Six years after the death of spiritual leader Yogi Bhajan
, three legal battles are under way in Oregon and California over the use of the name “yogi”
in food products and ingredients.
In the late 1960s, India-born Yogi Bhajan founded a Sikh community
in the United States, which created Golden Temple, a cereal and tea producer in Eugene that became an anchor of the local natural foods industry.
In May, Golden Temple sold its cereal division to Hearthside Food Solutions, a manufacturer based in Illinois. Now Golden Temple officials say their sole focus is on growing Yogi Tea
, a natural tea business with 50 employees in Springfield and about 100 employees in Europe.
But the outcomes of the trademark disputes could throw a wrench in those plans.
See also: Yogi Bhajan’s legacy in question
, and The Disturbing Mainstream Connections of Yogi Bhajan
In an article in the Santa Fe Reporter, “Khalsa vs Khalsa
,” journalist Corey Pein reported on the dramatic schism
erupting between the students and family of the late Yogi Bhajan
, who are feuding
in Oregon courts over control of Bhajan’s religious and financial empire.
The group’s largest company, Akal Security
, has reportedly earned billions in contracts relating to U.S. security. There has recently been a debate in the news about the wisdom of outsourcing security contracts to private entities. Looking closely at Bhajan’s organization
, one can’t help but wonder why our government officials have not more thoroughly investigated a group with such questionable history. An article
by cult expert Steve Hassan
A judge in Oregon will soon decide who should control the late Yogi Bhajan’s Sikh business empire
, including the omnipresent Yogi tea brand and what may be New Mexico’s largest private company, Akal Security.
Will control remain with the coup leaders€”the Sikh Dharma Stewardship and its parent company, Unto Infinity of Oregon€”whom Bhajan left in charge of the sect’s business side?
Or will it go to the former SDI board, which includes Bhajan’s widow and others entrusted with religious matters?
Neither side can claim total purity, says the Santa Fe Reporter.
Several former members of Yogi Bhajan’s organization say they aren’t surprised by events unfolding now, six years after his death. Legal disputes threaten to splinter the community. Allegations of the yogi’s past wrongdoing are resurfacing. And the future of the Sikh
organization’s businesses are in question.
The outcome will ripple far beyond the religious group, whose companies have become intertwined with the local economy and business community.
Flags flew half-staff in New Mexico on Friday in honour of Yogi Bhajan, a Sikh spiritual leader who died in his sleep at his home in Espanola on Wednesday at age 75. New Mexico governor Bill Richardson, a former congressman and Energy Secretary, ordered the tribute in a gesture aimed as much at Yogi Bhajan’s economic contribution to the state as his spiritual success. At a time when many Americans are gnashing their teeth at news of Indians taking away their jobs, Yogi Bhajan’s remarkable success in reconciling religion and commerce while creating employment is worth relating. Born Harbhajan Singh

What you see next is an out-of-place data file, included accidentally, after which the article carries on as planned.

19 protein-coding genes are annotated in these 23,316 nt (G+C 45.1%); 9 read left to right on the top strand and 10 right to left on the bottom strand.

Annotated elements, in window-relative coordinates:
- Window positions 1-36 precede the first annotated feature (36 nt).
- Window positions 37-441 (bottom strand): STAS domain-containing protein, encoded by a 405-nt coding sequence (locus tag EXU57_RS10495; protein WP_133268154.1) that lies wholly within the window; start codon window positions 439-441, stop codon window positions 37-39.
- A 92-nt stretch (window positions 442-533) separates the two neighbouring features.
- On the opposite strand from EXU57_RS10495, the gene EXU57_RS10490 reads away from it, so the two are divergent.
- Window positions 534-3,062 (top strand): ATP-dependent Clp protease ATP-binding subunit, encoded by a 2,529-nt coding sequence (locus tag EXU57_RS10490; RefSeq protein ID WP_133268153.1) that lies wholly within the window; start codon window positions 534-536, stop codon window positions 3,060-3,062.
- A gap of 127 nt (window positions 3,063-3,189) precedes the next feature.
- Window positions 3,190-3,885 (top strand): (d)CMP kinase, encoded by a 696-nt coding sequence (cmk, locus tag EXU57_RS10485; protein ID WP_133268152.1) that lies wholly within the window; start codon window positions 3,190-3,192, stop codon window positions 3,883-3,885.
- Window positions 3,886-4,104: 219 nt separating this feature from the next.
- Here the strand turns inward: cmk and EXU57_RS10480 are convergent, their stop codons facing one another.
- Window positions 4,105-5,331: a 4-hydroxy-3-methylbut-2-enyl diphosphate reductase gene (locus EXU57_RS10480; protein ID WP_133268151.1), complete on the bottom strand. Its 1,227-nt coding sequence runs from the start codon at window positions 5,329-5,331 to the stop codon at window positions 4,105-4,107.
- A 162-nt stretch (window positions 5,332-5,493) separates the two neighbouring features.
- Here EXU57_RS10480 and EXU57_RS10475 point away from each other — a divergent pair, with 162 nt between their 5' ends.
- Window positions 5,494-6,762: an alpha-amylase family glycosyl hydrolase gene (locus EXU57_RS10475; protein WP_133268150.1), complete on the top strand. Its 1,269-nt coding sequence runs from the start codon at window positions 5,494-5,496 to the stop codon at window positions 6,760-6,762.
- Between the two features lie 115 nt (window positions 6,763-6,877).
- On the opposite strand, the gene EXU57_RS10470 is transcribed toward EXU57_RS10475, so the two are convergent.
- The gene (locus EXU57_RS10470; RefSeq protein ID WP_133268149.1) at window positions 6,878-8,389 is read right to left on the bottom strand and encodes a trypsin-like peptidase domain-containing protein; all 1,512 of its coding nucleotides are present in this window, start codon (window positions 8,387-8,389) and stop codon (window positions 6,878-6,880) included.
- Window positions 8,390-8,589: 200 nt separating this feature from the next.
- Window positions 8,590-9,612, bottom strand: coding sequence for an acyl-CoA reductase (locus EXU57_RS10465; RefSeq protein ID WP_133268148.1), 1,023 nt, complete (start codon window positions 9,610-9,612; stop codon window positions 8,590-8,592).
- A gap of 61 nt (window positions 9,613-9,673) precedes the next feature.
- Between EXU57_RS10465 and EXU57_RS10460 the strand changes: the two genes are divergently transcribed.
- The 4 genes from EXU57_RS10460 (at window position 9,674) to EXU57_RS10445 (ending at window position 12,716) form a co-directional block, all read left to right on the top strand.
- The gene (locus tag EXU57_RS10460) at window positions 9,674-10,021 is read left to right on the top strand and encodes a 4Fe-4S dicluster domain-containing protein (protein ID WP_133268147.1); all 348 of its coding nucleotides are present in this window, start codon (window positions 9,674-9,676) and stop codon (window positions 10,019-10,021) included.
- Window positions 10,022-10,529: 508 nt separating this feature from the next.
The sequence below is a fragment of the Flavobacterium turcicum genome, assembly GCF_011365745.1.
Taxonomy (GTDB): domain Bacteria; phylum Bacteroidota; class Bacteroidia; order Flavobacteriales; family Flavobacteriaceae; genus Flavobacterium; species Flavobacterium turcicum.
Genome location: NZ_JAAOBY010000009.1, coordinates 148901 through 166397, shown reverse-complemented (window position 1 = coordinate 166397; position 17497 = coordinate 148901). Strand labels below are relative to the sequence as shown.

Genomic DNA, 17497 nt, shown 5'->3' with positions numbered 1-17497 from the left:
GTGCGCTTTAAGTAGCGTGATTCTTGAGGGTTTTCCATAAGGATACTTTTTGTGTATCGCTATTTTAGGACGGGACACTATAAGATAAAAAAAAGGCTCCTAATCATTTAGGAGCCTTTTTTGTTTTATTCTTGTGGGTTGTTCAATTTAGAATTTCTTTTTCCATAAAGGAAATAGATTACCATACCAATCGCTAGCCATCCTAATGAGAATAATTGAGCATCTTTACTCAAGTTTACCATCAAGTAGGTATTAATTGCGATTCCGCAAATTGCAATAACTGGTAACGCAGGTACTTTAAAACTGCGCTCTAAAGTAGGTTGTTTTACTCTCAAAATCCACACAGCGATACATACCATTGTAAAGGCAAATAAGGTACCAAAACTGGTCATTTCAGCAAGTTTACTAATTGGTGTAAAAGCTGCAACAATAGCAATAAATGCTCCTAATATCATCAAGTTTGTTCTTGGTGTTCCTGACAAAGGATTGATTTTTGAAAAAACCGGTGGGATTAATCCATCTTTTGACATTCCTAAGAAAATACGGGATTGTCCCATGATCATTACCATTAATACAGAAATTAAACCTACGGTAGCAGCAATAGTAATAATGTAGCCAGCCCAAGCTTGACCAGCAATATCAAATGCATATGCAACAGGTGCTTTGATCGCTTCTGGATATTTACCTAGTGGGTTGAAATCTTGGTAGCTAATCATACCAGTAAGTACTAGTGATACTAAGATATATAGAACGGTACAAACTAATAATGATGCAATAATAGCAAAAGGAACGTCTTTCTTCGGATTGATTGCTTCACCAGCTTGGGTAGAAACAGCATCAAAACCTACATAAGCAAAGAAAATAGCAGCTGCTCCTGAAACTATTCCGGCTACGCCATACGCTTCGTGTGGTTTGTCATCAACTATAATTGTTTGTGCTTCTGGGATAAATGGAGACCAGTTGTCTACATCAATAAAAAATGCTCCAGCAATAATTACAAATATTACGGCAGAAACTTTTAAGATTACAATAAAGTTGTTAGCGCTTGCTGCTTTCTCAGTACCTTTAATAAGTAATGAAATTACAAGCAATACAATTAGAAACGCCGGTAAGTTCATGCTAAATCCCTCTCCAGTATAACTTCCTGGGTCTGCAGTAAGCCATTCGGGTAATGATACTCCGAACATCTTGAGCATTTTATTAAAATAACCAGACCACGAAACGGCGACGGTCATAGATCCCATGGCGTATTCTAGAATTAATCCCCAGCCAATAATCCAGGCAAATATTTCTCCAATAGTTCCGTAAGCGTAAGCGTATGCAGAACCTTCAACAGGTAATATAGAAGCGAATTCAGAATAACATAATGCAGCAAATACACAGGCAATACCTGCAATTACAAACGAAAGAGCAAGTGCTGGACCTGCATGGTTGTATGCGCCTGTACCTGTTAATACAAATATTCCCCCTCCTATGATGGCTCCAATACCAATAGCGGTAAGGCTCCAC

Saturday October 9, 2004 3HO
Yogi Bhajan, an Indian-born guru whose arrival in the United States gave birth to Eugene’s now-thriving Sikh community, has died. Local faithful gathered at the Sikh Dharma gurdwara in south Eugene on Thursday to remember and celebrate the 75-year-old leader, who died Wednesday evening in New Mexico of complications from heart failure. Most of the gurdwara’s adherents are American-born Sikhs who converted to the faith after Bhajan arrived in Los Angeles in 1969 with a brand of Sikhism emphasizing kundalini yoga. By the mid-1970s, converts in white turbans became a familiar sight at the Eugene gurdwara and surrounding neighborhood –
Tuesday September 21, 2004 3HO
Copy of a message posted to the apolotalk discussion list: From: “Anton Hein” Date: Fri Sep 3, 2004 6:04 pm Subject: Heads up regarding Religion News Blog List, Several decades ago, I wrote a satirical piece about David who, having just finished writing Psalm 150, enthousiastically shows it to his neighbor. But instead of rejoicing with David, the neighbor complains about the inclusion of the trumpet. The next neighbor doesn’t like the harp, and his wife can’t stand the tambourine. Their friends have theological problems with the clash of cymbals, and so on. At first, David accomodates them, until all
Saturday February 21, 2004 3HO
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Friday January 30, 2004 3HO
Norah Jones : Feels Like Home Looking for news items? Click here for the latest headlines The information on this page helps support Religion News Blog. Norah Jones’s “Come Away With Me“ is on the fast track to sell 10 million copies in the United States, still a rare accomplishment, considering that fewer than 100 albums have reached that level and that some major artists — the Rolling Stones, for example — never have, except for hits compilations. If Jones’s new album, “Feels Like Home,” follows suit, she will join an even more elite group: only a handful
Saturday August 16, 2003 3HO
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